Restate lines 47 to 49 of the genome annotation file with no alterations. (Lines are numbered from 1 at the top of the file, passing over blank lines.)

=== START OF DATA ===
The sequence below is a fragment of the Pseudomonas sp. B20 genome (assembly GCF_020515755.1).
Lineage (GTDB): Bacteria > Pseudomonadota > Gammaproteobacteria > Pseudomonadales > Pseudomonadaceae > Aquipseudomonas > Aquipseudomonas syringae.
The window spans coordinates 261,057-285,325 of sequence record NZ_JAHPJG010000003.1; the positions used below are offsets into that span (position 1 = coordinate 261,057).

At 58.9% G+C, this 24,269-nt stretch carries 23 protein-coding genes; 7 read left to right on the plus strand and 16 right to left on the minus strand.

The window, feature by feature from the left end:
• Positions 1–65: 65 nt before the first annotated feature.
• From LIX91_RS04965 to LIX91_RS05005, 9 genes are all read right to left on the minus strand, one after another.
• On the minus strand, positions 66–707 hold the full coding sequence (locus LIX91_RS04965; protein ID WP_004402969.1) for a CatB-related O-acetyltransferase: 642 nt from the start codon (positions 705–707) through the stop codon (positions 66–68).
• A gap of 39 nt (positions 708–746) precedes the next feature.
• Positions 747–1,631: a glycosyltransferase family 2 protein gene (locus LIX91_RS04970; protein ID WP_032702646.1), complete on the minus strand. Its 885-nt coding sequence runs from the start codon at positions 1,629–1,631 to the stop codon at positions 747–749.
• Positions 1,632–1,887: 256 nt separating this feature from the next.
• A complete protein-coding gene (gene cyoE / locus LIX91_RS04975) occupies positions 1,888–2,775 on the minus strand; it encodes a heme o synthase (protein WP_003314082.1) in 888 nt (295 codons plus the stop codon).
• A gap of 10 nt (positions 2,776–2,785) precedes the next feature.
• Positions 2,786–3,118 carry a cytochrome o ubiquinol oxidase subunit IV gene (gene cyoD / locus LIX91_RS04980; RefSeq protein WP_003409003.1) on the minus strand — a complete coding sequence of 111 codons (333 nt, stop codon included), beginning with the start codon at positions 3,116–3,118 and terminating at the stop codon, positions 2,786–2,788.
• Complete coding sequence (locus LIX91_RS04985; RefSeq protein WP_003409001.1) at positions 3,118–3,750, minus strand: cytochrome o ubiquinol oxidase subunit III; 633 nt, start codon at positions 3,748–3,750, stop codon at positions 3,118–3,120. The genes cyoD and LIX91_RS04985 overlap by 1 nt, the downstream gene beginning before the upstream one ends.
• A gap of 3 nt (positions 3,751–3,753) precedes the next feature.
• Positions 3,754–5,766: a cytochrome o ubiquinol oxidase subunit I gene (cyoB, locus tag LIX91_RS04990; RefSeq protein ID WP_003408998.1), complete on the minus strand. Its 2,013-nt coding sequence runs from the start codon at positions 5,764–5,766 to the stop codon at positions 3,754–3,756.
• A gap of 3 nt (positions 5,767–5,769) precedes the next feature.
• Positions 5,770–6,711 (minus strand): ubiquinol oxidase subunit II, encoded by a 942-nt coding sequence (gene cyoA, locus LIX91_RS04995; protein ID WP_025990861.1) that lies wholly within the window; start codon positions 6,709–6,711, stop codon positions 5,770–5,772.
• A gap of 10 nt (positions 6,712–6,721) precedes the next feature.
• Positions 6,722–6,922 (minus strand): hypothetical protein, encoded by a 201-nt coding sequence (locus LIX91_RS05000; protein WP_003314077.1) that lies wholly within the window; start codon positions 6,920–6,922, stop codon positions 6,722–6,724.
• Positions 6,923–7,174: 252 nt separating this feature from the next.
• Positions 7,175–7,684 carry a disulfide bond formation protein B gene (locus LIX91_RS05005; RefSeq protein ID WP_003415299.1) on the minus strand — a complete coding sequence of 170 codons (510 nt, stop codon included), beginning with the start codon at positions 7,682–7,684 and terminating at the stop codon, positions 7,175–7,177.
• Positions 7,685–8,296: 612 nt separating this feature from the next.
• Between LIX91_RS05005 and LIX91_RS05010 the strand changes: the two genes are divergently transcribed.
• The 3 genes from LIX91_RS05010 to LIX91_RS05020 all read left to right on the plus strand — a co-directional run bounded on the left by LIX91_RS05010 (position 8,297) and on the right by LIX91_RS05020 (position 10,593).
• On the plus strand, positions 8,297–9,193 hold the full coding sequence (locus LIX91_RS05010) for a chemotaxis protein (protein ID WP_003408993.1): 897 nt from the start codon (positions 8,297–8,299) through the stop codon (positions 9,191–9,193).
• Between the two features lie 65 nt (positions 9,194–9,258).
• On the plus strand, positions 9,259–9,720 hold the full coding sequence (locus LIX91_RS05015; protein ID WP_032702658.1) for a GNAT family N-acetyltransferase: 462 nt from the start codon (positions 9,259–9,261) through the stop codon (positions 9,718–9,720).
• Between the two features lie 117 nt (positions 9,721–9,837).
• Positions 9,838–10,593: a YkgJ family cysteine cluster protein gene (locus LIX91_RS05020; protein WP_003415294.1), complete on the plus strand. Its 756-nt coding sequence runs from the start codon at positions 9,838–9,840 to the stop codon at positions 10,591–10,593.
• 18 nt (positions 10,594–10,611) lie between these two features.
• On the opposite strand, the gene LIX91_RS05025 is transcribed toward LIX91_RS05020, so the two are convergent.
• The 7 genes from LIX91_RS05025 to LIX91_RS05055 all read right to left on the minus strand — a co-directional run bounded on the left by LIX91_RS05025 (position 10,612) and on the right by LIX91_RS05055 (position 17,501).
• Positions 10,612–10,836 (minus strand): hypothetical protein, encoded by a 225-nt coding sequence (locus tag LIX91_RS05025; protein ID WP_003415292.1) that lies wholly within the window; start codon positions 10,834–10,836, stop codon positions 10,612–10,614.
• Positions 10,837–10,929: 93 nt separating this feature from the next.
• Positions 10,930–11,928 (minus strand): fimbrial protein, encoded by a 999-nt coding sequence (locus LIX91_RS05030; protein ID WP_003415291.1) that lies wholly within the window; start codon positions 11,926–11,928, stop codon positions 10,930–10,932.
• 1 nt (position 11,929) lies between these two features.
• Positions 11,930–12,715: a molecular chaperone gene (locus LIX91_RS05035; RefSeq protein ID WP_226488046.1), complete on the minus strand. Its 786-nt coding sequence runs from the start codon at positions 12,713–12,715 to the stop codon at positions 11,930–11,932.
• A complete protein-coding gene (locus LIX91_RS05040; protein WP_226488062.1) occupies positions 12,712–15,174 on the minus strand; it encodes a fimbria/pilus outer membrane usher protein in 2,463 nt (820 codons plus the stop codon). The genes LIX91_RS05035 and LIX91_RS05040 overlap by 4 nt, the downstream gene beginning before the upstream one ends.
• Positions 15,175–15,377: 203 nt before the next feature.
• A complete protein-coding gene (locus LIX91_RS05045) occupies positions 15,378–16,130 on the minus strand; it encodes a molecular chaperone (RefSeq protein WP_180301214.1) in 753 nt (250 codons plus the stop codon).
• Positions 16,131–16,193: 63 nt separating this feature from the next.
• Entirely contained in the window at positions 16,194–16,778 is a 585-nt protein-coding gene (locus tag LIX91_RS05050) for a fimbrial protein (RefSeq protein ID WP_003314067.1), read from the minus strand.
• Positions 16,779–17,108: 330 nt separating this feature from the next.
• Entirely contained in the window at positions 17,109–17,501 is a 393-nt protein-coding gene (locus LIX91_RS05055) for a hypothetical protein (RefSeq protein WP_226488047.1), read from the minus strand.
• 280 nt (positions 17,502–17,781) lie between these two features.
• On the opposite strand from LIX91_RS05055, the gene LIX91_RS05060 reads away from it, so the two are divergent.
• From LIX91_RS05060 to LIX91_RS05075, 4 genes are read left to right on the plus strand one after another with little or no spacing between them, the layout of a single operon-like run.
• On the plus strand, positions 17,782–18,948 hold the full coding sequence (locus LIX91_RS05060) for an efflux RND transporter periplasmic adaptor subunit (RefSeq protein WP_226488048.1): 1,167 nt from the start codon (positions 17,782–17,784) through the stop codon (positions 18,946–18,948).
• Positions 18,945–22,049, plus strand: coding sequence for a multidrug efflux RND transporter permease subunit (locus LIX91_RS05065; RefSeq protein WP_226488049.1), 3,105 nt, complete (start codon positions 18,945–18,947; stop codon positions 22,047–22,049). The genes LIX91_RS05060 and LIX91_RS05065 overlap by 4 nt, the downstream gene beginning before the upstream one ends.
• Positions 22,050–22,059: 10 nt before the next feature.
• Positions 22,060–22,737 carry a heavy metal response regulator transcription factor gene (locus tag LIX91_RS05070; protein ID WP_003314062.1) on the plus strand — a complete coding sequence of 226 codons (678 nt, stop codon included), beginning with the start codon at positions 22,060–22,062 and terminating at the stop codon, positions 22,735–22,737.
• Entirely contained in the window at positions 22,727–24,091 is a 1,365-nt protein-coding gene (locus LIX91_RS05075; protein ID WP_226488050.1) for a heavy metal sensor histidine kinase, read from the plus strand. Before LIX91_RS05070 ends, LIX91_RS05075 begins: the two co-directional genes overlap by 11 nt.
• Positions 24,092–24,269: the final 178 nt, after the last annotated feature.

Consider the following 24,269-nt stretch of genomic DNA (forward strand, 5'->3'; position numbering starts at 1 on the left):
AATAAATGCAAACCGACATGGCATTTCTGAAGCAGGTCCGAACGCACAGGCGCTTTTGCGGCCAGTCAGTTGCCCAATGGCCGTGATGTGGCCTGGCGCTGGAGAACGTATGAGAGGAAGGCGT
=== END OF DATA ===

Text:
• 280 nt (positions 17,502–17,781) lie between these two features.
• On the opposite strand from LIX91_RS05055, the gene LIX91_RS05060 reads away from it, so the two are divergent.
• From LIX91_RS05060 to LIX91_RS05075, 4 genes are read left to right on the plus strand one after another with little or no spacing between them, the layout of a single operon-like run.